Having worked in the land of "tech" for the greater part of the past 15 years I've experienced a great number of theories about how work should be done. Here, I present a small backstory on one such workflow that I enjoyed using and I believe is a benefit to any type of person/team which does their work from an issue-system or ticketing-queue.
When I first worked in tech I worked for a private hosting company. It was a juvenile company with young staff and played most things extremely fast-and-loose. When I was hired - I had been using Linux for about 8 years and FreeBSD for ~2-3 years. I was hired onto evening shifts and worked 12PM-12AM. Another person near my own age worked a very slightly overlapping shift - something like 11PM-7AM.
I often would get issues from customers that I did not know how to deal with. The local customizations to their servers were often not documented and I was not confident to declare problems or make corrections. So during our shift overlap I would ask this other person to help me with some of these issues. "Oh that? Don't worry about it, I'll fix it up tonight." he'd say. True to his word, he usually did just that. I'd eagerly check the issue the next day to see if he'd left company-view-only comments about the debugging process or solution - and to see what he'd told the customer. Unfortunately the ticket-update was usually: "Resolved. Let me know if it happens again."
Breaking the Wheel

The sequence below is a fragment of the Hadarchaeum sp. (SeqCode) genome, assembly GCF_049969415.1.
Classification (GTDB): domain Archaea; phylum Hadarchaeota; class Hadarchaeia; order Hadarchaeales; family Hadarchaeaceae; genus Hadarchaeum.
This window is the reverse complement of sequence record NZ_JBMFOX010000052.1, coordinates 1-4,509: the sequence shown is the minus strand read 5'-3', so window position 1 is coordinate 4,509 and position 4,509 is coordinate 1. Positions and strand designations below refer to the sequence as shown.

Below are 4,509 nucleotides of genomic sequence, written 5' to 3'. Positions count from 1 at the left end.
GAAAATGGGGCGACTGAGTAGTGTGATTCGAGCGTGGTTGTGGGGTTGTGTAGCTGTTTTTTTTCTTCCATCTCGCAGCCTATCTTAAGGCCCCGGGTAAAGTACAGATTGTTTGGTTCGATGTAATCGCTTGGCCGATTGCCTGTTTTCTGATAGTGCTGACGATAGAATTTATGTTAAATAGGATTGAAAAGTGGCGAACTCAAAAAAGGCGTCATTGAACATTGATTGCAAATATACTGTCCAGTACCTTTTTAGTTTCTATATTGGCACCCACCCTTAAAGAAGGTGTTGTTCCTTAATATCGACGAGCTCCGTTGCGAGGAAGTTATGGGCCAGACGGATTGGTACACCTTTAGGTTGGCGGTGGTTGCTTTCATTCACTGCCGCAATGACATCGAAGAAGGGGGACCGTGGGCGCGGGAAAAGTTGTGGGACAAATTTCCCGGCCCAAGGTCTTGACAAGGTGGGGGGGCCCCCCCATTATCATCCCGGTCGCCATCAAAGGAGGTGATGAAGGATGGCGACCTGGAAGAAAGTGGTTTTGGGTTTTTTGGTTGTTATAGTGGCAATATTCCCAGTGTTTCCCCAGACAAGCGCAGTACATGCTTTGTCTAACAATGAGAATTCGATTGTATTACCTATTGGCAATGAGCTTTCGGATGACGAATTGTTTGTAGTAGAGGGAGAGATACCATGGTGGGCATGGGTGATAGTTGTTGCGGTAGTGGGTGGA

Needless to say: I was not pleased with this. How am I to learn from this? I asked my peer to tell me how to fix these things so that the next time I would not need to bother him; but it just never happened.
We hired more people. Never did they learn some of the obscure knowledge from our co-worker. He thought what he was doing made him valuable. He thought the company would want to always keep the tenured person who knew all the fixes.
That co-worker eventually drowned as the company grew: He could no longer hand-fix all of these similar issues himself within the time of his own shift. He needed the help and no one could help him.
He was no longer valuable - because he was not solving new problems. He was having to waste time re-solving the same problems.
Meanwhile, I knew that I am forgetful. Anything I fixed once - whether I could fix it with code (and did) or could not - I wrote. My 'company-view' comments on tickets got to be repetitive for simple tasks. So I instead published how I recognized the problem, what it affected, and how to quick-fix it in my own ~/html/ homedir. The new staff would see tickets and search our ticket system for ones with similar symptoms. They would find my tickets and my comments. Eventually they'd find where I'd just left a link to one of my own notes-pages.
Enter Solution IDs
When a URL could not be found related to a problem some of the newer people would scramble. Eventually they're write their own document similar to mine. This eventually grew into a department wiki. With the high-searchability of a wiki - any of us (including support staff now) could receive an issue, find a problem output/bug/error, search it, and likely find how to fix it quickly. Heck, somethings that were customer-affecting even had statements.
Within the Wiki, we began to assign unique-identifiers to each article. Within the System Administration team, we began to require that any ticket - before being closed status - must have a linked SolutionID. If you fixed something that hadn't yet been documented: You got to document it. By using a wiki - if you used a SolutionID page but it wasn't as clear/ friendly as you'd liked: you could improve it right then and there.
As you know, fixing things manually sucks. It is stupid. It is not why we work with computers and code. Unfortunately it was the nature of that company. If something was worth fixing... it was uhh worth fixing a thousand times over again: manually. :(